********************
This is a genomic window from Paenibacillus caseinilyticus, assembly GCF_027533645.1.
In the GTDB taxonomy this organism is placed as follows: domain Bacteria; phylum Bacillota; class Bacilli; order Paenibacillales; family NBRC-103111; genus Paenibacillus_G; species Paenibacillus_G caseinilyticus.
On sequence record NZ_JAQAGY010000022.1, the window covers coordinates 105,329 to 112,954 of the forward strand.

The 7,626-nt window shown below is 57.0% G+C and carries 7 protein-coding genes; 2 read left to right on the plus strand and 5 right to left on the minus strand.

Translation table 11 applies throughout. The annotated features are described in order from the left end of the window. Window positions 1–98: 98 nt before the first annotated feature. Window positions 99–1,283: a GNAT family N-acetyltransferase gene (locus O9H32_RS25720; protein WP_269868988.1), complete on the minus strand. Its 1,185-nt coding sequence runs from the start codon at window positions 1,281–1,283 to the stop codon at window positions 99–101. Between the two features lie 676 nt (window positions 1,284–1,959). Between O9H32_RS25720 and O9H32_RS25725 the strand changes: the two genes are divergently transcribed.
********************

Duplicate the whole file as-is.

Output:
This is a genomic window from Paenibacillus caseinilyticus, assembly GCF_027533645.1.
In the GTDB taxonomy this organism is placed as follows: domain Bacteria; phylum Bacillota; class Bacilli; order Paenibacillales; family NBRC-103111; genus Paenibacillus_G; species Paenibacillus_G caseinilyticus.
On sequence record NZ_JAQAGY010000022.1, the window covers coordinates 105,329 to 112,954 of the forward strand.

The 7,626-nt window shown below is 57.0% G+C and carries 7 protein-coding genes; 2 read left to right on the plus strand and 5 right to left on the minus strand.

Translation table 11 applies throughout. The annotated features are described in order from the left end of the window. Window positions 1–98: 98 nt before the first annotated feature. Window positions 99–1,283: a GNAT family N-acetyltransferase gene (locus O9H32_RS25720; protein WP_269868988.1), complete on the minus strand. Its 1,185-nt coding sequence runs from the start codon at window positions 1,281–1,283 to the stop codon at window positions 99–101. Between the two features lie 676 nt (window positions 1,284–1,959). Between O9H32_RS25720 and O9H32_RS25725 the strand changes: the two genes are divergently transcribed.